First we have to load our bitmap. We already know how to do that on Android:
Bitmap bitmap = BitmapFactory.decodeStream(game.getFileIO().readAsset("bobrgb888.png"));
Here we load Bob in an RGB888 configuration. The next thing we need to do is tell OpenGL ES that we want to create a new texture. OpenGL ES has the notion of objects for a couple of things, such as textures. To create a texture object, we can call the following method:
GL10.glGenTextures(int numTextures, int ids, int offset)
The first parameter specifies how many texture objects we want to create. Usually we only want to create one. The next parameter is an int array to which OpenGL ES will write the IDs of the generated texture objects. The final parameter just tells OpenGL ES where in the array it should start writing the IDs to.
You already learned that OpenGL ES is a C API. Naturally it can't return a Java object to us for a new texture. Instead it gives us an ID, or handle, to that texture. Each time we want OpenGL ES to do something with that specific texture, we specify its ID. So here's a more complete code snippet showing how to generate a single new texture object and get its ID:
int textureIds = new int; gl.glGenTextures(1, textureIds, 0); int textureId = textureIds;
The texture object is still empty, which means it doesn't have any image data yet. Let's upload our bitmap. For this we have to first bind the texture. To bind something in OpenGL ES means that we want OpenGL ES to use that specific object for all subsequent calls until we change the binding again. Here we want to bind a texture object for which the method glBindTexture() is available. Once we have bound a texture, we can manipulate its attributes, such as its image data. Here's how we can upload Bob to our new texture object:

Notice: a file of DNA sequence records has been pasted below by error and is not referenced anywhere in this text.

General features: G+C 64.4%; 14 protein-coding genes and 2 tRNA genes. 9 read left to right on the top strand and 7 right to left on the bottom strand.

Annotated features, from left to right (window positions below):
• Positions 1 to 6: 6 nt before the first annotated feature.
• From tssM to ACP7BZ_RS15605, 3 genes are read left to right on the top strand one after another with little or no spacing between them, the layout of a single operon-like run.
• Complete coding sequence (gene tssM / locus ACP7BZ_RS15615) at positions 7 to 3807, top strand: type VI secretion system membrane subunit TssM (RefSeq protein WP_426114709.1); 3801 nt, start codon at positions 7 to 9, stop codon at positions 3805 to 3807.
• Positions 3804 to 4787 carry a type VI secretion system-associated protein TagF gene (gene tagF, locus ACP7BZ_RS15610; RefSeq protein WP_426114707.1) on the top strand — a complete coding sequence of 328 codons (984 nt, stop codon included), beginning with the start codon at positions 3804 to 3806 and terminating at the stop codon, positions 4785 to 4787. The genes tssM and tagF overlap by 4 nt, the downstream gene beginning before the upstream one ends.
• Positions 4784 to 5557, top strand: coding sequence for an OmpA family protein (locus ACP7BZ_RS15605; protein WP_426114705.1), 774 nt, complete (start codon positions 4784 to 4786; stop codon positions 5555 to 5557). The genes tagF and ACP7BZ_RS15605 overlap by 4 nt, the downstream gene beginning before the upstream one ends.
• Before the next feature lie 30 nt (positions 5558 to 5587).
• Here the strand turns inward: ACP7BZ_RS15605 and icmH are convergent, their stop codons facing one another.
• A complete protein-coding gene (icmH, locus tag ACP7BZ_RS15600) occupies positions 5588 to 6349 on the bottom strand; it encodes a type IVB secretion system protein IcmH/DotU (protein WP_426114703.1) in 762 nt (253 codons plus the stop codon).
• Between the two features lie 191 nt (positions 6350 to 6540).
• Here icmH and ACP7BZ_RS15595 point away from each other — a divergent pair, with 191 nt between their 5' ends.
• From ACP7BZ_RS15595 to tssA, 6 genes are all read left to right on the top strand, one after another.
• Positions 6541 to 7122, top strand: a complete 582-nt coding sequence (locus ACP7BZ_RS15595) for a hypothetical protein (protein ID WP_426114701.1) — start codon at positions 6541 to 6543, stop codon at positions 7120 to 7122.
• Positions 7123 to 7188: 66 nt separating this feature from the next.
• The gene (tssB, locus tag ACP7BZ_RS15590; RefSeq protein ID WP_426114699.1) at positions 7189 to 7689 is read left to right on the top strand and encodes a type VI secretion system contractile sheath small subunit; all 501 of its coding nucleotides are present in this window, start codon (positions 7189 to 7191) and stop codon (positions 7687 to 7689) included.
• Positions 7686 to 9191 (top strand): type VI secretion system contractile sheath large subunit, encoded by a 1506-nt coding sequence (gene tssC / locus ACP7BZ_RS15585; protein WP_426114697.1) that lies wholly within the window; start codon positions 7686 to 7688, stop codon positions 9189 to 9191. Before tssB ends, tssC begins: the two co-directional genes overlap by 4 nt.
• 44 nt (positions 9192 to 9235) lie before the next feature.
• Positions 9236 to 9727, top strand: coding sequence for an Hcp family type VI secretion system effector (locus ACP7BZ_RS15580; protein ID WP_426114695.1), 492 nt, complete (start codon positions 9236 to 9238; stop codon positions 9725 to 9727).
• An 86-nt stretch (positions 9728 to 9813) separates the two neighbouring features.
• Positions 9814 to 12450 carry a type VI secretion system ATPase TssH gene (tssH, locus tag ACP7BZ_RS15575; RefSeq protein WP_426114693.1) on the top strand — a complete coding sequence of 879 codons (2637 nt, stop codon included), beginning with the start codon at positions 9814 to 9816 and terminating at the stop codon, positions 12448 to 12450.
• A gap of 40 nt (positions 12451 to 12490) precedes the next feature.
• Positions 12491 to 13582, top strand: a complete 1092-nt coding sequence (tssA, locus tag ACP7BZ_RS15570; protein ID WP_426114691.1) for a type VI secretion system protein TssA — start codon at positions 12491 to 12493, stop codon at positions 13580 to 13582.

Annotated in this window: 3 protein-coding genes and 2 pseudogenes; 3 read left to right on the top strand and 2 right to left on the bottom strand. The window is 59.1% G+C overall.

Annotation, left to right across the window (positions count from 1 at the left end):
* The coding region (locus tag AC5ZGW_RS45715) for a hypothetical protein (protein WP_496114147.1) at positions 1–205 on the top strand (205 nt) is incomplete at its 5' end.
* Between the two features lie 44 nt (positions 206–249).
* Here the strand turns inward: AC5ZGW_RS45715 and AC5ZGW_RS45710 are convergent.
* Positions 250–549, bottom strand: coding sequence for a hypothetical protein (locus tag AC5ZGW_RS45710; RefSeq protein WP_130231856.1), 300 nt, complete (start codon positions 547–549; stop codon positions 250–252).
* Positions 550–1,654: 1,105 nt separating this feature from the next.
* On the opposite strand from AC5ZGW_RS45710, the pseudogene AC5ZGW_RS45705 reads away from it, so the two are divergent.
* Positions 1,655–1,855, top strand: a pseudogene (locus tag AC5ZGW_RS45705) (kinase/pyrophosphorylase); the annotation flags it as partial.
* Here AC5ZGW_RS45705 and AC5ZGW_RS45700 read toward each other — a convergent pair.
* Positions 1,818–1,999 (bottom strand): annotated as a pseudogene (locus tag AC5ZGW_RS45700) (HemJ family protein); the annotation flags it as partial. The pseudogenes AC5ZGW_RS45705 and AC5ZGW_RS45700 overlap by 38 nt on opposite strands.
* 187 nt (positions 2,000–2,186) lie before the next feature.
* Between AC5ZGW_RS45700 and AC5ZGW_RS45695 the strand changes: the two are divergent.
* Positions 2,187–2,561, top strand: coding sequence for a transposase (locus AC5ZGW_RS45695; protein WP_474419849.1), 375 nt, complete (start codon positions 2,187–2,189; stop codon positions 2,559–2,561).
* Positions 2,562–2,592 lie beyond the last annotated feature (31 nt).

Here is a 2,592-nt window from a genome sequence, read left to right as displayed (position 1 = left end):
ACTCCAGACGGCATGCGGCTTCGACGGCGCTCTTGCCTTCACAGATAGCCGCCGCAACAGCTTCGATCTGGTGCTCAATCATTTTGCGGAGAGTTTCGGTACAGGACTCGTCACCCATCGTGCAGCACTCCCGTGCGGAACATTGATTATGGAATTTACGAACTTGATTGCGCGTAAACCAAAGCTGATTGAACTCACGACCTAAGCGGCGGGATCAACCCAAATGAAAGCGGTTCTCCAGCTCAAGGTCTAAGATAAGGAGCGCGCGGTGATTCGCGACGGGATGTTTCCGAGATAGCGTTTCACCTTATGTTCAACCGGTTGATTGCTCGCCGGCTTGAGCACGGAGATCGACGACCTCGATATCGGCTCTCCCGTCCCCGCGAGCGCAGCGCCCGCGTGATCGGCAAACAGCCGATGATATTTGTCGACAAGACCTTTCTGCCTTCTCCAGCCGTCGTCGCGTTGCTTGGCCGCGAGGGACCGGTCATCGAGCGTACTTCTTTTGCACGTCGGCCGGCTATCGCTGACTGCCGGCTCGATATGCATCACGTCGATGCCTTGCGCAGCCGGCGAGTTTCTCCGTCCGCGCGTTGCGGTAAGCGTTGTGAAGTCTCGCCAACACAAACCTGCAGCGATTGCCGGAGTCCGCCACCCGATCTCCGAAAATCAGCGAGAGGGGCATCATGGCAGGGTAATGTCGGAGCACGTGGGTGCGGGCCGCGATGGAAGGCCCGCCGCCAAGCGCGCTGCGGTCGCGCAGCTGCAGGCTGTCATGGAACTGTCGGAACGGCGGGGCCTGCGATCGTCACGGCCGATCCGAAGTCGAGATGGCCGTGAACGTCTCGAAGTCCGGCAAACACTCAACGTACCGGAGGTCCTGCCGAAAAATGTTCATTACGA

gl.glBindTexture(GL10.GL_TEXTURE_2D, textureId); GLUtils.texImage2D(GL10.GL_TEXTURE_2D, 0, bitmap, 0);
First we bind the texture object with glBindTexture(). The first parameter specifies the type of texture we want to bind. Our image of Bob is 2D, so we use GL10.GL_TEXTURE_2D. There are other texture types, but we don't have a need for them in this book. We'll always specify GL10.GL_TEXTURE_2D for the methods that need to know the texture type we want to work with. The second parameter of that method is our texture ID. Once the method returns, all subsequent methods that work with a 2D texture will work with our texture object.
The next method call invokes a method of the GLUtils class, a class provided by the Android framework. Usually the task of uploading a texture image is pretty involved; this little helper class eases the pain for us a lot. All we need to do is specify the texture type (GL10.GL_TEXTURE_2D) the mip mapping level (we'll look at that in Chapter 11; it defaults to zero), the bitmap we want to upload, and another argument, which has to be set to zero in all cases. After this call our texture object has image data attached to it.
NOTE: The texture object and its image data are actually held in video RAM, not in our usual RAM. The texture object (and the image data) will get lost when the OpenGL ES context is destroyed (e.g., when our activity is paused and resumed). This means that we have to re-create the texture object and reupload our image data every time the OpenGL ES context is (re)-created. If we don't do this, all we'll see is a white triangle.
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